Speeches, etc.

Margaret Thatcher

Letter to Neil Kinnock MP (ban on Martin Galvin entering Britain)

Document type: Speeches, interviews, etc.
Venue: No.10 Downing Street
Source: Thatcher Archive
Editorial comments:
Importance ranking: Minor
Word count: 488
Themes: Law & order, Northern Ireland, Terrorism

Dear Mr Kinnock,

Thank you for your letter about the violence which attended Mr. Galvin 's recent appearance in Northern Ireland.

First, may I say that further death and injury in Northern Ireland is a cause of sadness whatever the circumstances. Second, I should like to express again my support for the RUC (two of whose officers died from terrorist murder on 12 August) in their difficult task.

Mr. Galvin is Publicity Director of NORAID, which has rightly been described by an American court as an agent of the IRA. In his last visit to Northern Ireland, in April of this year, Mr. Galvin made a public speech in which he said he was “encouraged” by the IRA's murder of a British soldier which had taken place the previous evening. On learning that Mr. Galvin intended to lead a NORAID group to Northern Ireland last week, the Secretary of State for James PriorNorthern Ireland asked the Leon BrittanHome Secretary to consider exercising his power under the Immigration Act 1971 to prohibit the entry of a person whose exclusion is, in the words of the Act, “conducive to the public good” . After considering the views of his colleagues the Home Secretary decided that it was appropriate for him to make an order excluding Mr. Galvin from the United Kingdom. Mr. Galvin was informed that the order had been made. [end p1]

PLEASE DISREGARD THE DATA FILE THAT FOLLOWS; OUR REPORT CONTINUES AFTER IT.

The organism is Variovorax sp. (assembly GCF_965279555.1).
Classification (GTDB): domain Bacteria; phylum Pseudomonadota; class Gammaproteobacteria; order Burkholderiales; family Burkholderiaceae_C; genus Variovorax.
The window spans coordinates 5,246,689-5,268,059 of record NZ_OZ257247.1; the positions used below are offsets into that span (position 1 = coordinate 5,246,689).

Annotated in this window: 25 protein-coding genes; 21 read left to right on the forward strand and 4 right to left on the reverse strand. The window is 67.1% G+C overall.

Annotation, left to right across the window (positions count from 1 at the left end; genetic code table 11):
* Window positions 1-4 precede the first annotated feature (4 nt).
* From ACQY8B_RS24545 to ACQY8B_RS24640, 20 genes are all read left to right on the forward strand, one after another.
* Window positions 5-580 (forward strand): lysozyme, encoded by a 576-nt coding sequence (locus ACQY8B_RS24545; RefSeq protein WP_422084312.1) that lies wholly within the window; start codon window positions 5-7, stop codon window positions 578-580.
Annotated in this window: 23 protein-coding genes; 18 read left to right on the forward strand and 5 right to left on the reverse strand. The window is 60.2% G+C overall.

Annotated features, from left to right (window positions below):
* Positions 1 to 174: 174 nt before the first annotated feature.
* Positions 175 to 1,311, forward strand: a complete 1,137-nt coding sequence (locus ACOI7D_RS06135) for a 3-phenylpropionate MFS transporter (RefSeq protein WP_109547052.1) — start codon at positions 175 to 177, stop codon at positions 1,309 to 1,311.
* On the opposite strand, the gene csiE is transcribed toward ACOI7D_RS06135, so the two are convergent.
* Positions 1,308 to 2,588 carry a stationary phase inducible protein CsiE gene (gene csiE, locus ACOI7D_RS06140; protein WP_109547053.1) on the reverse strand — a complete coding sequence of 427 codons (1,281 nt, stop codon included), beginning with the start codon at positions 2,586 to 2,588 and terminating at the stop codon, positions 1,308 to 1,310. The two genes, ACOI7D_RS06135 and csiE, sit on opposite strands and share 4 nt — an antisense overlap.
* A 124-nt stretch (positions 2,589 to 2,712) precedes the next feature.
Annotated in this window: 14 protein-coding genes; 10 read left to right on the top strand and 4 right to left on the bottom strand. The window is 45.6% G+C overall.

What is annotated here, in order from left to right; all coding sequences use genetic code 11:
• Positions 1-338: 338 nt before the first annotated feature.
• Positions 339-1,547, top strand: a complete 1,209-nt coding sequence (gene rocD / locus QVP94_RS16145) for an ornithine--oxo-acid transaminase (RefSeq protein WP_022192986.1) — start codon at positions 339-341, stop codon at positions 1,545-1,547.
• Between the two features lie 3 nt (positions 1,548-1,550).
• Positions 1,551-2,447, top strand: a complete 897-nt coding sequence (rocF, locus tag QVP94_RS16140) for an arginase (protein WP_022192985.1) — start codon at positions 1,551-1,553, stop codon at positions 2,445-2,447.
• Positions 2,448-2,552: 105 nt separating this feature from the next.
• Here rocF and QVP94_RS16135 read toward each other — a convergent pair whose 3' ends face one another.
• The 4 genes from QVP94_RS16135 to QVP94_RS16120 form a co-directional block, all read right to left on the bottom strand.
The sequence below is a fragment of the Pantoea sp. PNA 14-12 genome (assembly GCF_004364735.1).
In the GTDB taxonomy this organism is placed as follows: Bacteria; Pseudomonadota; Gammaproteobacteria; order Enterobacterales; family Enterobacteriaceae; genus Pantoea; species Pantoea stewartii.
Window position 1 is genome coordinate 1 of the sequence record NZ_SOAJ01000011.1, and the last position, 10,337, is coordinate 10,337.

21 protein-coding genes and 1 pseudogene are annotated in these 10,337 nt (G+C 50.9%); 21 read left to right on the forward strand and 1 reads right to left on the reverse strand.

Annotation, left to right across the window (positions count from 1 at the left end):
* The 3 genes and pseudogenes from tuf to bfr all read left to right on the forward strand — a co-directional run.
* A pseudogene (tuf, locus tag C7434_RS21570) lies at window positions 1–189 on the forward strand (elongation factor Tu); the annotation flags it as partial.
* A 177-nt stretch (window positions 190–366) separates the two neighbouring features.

I see no purpose in an independent inquiry into the decision to exclude Mr. Galvin from the United Kingdom. The facts are already publicly available. Whether people should be free to come here from abroad against the background which I have indicated may be a matter for argument but will not be resolved by an inquiry.

You also suggest an independent inquiry into the police action on 12 August. The police have a duty to investigate the death of Mr. Downes and to submit a report to the Director of Public Prosecutions, who will decide whether criminal proceedings are appropriate. Other allegations which might lead to criminal proceedings, if substantiated, must be similarly investigated. Sir John HermonThe Chief constable of the RUC has appointed the Deputy Chief Constable with a team of officers to conduct an inquiry into these matters and other aspects of the police operation on 12 August. You will have seen that a preliminary report has already been received and that the Chief Constable is in touch with H.M. Inspectorate of Constabulary who will advise on the inquiry, and monitor its progress.

Since you released your letter to the press, I am also publishing this reply.

Yours sincerely,

David Barelay

Approved by the Prime Minister and signed in her absence.